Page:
‘Keep calm!’ The economy stays steady despite inflation and the impacts of remote work
Since the onset of the Great Depression in 1929, there have been dozens of adverse events that have threatened to cripple the U.S. economy, including wars, recessions and government shutdowns. And to be sure, the economy has taken some big hits, especially during the pandemic. But overall, it trends in a positive direction.
“Our economy is tough,” said Peter Rupert, a professor of economics at UC Santa Barbara and director of the university’s Economic Forecast Project (EFP). “That’s why I say, ‘Keep calm!’”
Rupert was speaking to a crowd of several hundred gathered in downtown Santa Barbara for the EFP’s annual South County Economic Summit, where early chatter in the lobby of the Granada Theatre centered around inflation. This year, the summit brought in Christopher Waller, who sits on the Federal Reserve Board of Governors, to offer the Federal Reserve’s broader perspective on the economy, particularly inflation.
Waller emphasized that the unemployment rate — now at 3.4% — is the lowest it’s been since 1969. Gross domestic product (GDP), retail sales and hourly earnings continue trending upward. Our banking system overall, he said, is “sound and resilient.” But he also acknowledged that he was “concerned about the lack of progress on inflation,” with food prices and rents, among other indicators, still relatively high.
Currently, inflation is running around 5%, the highest it’s been since the late ’70s and early ’80s. Waller said the Federal Reserve’s target is to stabilize inflation at 2%.
“The tool the Fed (Federal Reserve) uses is the federal funds rate, an overnight rate that banks charge to one another for loans,” explained Rupert, who’s been with UCSB’s Department of Economics since 2007. “Higher rates lead to fewer loans and, in their view, slows the economy.”
Waller concluded by saying that the Federal Reserve will review updated numbers concerning the labor market and consumer pricing, expected to arrive in the coming weeks, before deciding on a potential interest rate hike this summer.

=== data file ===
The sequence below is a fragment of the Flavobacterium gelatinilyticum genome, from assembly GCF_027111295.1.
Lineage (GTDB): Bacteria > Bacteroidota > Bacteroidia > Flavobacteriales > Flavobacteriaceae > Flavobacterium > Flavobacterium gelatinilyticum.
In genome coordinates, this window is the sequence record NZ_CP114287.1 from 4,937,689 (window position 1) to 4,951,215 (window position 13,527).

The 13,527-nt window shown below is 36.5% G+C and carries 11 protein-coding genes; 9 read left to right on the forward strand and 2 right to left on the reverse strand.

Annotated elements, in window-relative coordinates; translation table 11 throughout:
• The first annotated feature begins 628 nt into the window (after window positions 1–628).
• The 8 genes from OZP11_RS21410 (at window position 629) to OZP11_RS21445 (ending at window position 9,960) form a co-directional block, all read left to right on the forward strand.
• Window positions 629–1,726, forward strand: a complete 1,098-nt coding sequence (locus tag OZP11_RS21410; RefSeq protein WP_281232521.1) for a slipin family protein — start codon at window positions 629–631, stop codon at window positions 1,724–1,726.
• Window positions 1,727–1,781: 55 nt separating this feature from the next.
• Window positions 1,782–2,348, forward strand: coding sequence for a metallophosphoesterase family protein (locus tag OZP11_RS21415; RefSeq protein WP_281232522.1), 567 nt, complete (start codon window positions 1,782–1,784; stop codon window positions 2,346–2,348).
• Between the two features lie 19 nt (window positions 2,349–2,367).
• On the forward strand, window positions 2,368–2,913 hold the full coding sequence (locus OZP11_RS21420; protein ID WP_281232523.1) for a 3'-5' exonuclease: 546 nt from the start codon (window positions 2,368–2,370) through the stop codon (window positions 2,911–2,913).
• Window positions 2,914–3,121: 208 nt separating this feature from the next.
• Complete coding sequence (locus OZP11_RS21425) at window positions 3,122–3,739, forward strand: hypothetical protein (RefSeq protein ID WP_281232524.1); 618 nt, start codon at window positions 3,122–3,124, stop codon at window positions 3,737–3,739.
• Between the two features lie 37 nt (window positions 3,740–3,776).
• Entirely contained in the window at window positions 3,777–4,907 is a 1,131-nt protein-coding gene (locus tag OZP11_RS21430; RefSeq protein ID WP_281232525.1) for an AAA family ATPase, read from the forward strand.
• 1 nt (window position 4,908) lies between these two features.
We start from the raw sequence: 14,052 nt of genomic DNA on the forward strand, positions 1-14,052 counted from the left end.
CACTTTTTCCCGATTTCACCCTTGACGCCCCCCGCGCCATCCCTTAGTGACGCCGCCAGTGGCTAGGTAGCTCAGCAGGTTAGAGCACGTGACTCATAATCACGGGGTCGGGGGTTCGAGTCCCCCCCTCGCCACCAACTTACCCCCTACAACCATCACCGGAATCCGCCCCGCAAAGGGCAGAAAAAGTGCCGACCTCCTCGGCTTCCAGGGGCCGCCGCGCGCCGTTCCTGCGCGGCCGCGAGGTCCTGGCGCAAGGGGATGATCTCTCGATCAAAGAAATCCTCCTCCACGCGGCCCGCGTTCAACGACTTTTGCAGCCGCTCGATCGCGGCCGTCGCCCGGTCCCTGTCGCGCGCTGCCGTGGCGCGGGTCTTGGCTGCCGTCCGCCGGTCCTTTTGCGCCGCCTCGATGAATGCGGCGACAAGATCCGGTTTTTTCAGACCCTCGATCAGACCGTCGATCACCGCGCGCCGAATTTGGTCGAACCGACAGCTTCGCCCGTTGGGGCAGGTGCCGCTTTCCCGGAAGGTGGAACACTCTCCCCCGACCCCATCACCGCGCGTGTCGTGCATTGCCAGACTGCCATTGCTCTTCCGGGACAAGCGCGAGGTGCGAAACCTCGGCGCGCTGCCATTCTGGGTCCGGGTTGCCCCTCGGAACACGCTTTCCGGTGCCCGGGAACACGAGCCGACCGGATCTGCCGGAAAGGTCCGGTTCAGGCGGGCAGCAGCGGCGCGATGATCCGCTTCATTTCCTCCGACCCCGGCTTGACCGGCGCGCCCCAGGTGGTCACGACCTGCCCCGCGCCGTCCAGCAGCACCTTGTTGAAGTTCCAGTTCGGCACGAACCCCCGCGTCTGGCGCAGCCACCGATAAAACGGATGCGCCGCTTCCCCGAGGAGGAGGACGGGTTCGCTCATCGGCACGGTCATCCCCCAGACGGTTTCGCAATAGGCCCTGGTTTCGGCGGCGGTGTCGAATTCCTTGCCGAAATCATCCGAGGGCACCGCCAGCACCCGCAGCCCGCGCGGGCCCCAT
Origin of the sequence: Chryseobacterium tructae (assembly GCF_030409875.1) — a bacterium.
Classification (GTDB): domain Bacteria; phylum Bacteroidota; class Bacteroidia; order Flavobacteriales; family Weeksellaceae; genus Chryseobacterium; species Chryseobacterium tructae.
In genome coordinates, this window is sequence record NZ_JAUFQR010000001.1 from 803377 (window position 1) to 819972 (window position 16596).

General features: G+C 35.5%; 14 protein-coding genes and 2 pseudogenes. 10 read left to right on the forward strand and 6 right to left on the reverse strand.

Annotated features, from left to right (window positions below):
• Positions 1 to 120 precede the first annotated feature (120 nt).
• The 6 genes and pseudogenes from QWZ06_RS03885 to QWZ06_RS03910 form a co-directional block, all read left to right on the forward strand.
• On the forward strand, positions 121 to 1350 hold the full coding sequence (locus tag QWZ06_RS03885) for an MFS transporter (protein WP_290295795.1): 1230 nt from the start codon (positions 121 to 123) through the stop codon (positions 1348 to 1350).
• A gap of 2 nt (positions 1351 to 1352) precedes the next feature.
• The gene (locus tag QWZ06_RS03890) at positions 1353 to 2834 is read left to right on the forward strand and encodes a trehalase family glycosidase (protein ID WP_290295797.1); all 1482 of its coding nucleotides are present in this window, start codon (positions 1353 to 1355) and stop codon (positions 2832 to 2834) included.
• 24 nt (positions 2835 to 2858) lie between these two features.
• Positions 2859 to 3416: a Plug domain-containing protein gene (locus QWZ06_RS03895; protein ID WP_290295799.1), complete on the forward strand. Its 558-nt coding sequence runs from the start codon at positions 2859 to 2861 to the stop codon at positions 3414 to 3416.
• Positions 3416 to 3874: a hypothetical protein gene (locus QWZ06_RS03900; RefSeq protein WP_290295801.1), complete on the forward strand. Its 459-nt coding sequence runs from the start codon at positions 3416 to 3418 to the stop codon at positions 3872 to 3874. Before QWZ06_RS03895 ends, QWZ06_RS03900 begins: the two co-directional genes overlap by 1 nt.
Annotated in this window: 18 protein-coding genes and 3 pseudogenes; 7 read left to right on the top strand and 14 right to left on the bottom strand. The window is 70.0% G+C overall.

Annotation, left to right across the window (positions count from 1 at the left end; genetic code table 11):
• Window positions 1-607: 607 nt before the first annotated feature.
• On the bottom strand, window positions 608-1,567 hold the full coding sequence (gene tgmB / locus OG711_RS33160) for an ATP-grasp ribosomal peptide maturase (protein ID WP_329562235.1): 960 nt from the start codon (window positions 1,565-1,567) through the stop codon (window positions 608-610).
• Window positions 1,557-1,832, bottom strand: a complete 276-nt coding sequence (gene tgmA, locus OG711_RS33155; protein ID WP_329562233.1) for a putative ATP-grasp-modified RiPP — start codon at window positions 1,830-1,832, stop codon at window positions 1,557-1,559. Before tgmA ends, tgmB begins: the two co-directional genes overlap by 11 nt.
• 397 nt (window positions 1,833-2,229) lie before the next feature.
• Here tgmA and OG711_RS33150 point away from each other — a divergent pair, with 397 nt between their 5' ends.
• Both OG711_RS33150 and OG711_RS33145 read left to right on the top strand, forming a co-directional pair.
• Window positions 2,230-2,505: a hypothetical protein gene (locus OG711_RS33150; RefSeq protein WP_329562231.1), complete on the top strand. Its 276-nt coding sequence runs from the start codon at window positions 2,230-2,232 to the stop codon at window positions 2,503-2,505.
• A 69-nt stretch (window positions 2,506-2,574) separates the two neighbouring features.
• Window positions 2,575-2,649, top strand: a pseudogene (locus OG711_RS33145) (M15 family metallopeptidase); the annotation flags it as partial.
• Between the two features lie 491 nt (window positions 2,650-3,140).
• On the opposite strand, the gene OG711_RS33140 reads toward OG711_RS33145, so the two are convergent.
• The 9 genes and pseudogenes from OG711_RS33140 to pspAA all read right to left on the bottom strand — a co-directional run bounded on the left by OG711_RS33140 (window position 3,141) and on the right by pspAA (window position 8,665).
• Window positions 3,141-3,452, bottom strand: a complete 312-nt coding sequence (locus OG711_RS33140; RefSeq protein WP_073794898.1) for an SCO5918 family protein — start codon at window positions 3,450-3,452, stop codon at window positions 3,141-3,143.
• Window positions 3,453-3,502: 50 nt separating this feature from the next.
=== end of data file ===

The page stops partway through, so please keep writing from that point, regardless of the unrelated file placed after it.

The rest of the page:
Case Study: City by the Bay
As the national economy as a whole rebounds from the pandemic to realign with overall upward trends, not all is well in the Golden State. In particular, San Francisco can provide a cautionary tale.
“We’re not heading toward a Detroit situation,” said Ted Egan, the chief economist for the city and county of San Francisco for the past 16 years. “But the next five to 10 years are going to be rough.”
Over the past two years, San Francisco has lost upward of 8% of its population, the biggest drop in any city nationwide. Former residents have left town. Many tourists are staying away. And with the massive increase in remote work, especially in the technology sector, downtown office buildings remain all but empty.
“The pandemic showed that you don’t need occupied offices,” Egan said, adding that the office industry — which encompasses transportation, food services, retail and development, among other factors that fuel a city’s economy — generated 80% of San Francisco’s GDP. Fortunately, he added, there is no sign that tech workers are leaving the region, “they’re just working from home.”
Among other issues, the city must weigh the prospect of raising taxes to compensate for the drop in business-tax income as employees work remotely, and how to tackle the perception that city streets are overwhelmed by poverty and homelessness.
“San Francisco does not seem to be an outlier,” Rupert said. “It just happened a lot faster due to the predominance of the tech sector and remote work. LA is now seeing problems in the office market.”
It’s too soon to tell how widespread remote working might impact the economy, Rupert noted. “But it is extremely likely that working arrangements will look different than the pre-pandemic allocation."
Peter Rupert is a professor of economics and former chair of the Department of Economics, and associate director of the UCSB Laboratory for Aggregate Economics and Finance, founded by Nobel laureate Finn Kydland. Rupert's areas of specialization include macroeconomics, monetary economics, economics of the criminal justice system, labor and household economics.